#### Data

The NOAA has a handy page with historical information. Since sea ice extent is at a minimum in September, that would be the month we expect the first ice-free Arctic Ocean.

#### Algorithm

To predict this, I'm using an incredibly simple algorithm to get a general idea:

- find the recent loss per year
- find the spread in losses from year to year
- simulate with that loss per year and spread (assuming normally distributed variations) a bunch of times

Since the last full year of real data is 2017, I used the data up until then.

#### Calculating simulation terms

Since the spread from year to year is high, I worked with 10-year averages. The average sea ice extent in September was:

- 7.2 million km^2 in the period centered at 1982
- 6.8 million km^2 in the period centered at 1992
- 5.9 million km^2 in the period centered at 2002
- 4.7 million km^2 in the period centered at 2012

Clearly, the value is dropping, and the rate at which it drops is accelerating. In the last 20 years, that rate is 0.12 million km^2 per year. From the numbers above, the rate at which the loss accelerates is 0.004 million km^2/year^2. Finally, I get that the standard deviation of the variations from year to year is 0.69 million km^2./year

These are the terms I'm using in the simulations.

#### Results

First, I just assumed the loss is steady (linear). 0.12 million km^2/year of loss with a spread of 0.69 million km^2/year. Running that 1000 times, I get the following results:

To read that graph...the middle 80% of all simulations fall within the wider, colored region (10th percentile to 90th percentile). The middle 50% of all simulations fall within the narrower, colored region (25th percentile to 75th percentile). The median simulation is the dotted line.

This tells us that with the linear loss assumption, the first ice-free September occurred:

- by 2030 in 10% of the simulations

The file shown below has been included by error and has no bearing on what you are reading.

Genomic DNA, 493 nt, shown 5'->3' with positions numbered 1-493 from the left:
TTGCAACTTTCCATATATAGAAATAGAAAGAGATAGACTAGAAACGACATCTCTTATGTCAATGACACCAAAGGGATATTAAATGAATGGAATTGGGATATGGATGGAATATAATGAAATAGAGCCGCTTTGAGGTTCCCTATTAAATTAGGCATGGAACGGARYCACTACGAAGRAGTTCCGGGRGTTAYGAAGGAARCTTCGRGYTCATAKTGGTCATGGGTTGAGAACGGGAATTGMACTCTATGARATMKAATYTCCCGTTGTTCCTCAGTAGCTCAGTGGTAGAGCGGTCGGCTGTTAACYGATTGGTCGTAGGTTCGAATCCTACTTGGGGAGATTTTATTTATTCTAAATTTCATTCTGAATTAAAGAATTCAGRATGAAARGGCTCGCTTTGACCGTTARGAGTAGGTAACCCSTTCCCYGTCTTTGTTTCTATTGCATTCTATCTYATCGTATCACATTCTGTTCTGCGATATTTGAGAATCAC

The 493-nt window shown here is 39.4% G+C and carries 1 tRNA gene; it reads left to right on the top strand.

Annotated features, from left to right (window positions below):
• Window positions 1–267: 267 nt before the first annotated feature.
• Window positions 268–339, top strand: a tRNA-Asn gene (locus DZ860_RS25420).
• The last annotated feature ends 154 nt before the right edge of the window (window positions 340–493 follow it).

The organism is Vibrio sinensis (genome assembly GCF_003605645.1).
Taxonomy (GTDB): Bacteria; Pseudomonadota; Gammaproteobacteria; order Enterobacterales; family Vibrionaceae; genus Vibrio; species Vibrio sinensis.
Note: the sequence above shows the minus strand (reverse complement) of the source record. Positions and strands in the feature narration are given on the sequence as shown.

- by 2037 in 25% of the simulations
- by 2050 in 50% of the simulations
- by 2072 in 75% of the simulations
- after 2100 in 10% of the simulations

Based on the historic data, the rate of loss looks to be increasing each year. Factoring that in, the is the same simulation with the only difference being that the loss increases by 0.004 million km^2/year each year:

The graph can be read the same way. This tells us that with the increasing loss assumption, the first ice-free September occurred:

- by 2030 in 10% of the simulations
- by 2035 in 25% of the simulations
- by 2042 in 50% of the simulations
- by 2052 in 75% of the simulations
- by 2066 in 90% of the simulations

This is all when defining 'blue ocean event' as a sea ice extent of 0 million km^2. A more reasonable number to use is 1 million km^2 as that would represent a mostly ice-free Arctic Ocean. Using that, I get the following for the linear assumption:

- by 2027 in 10% of the simulations
- by 2032 in 25% of the simulations
- by 2041 in 50% of the simulations
- by 2062 in 75% of the simulations
- after 2100 in 10% of the simulations

For the assumption that ice loss increases each year, I get:

- by 2026 in 10% of the simulations
- by 2031 in 25% of the simulations
- by 2037 in 50% of the simulations
- by 2049 in 75% of the simulations
- by 2060 in 90% of the simulations

#### Conclusions

This is a very simple model, but it hopefully gives an idea of how the spread in the data compare with the actual trend. The takeaway is that with the more accurate but still incredibly simple model here, the first blue ocean event would be expected by 2037, and it wouldn't be shocking to see one by 2026.

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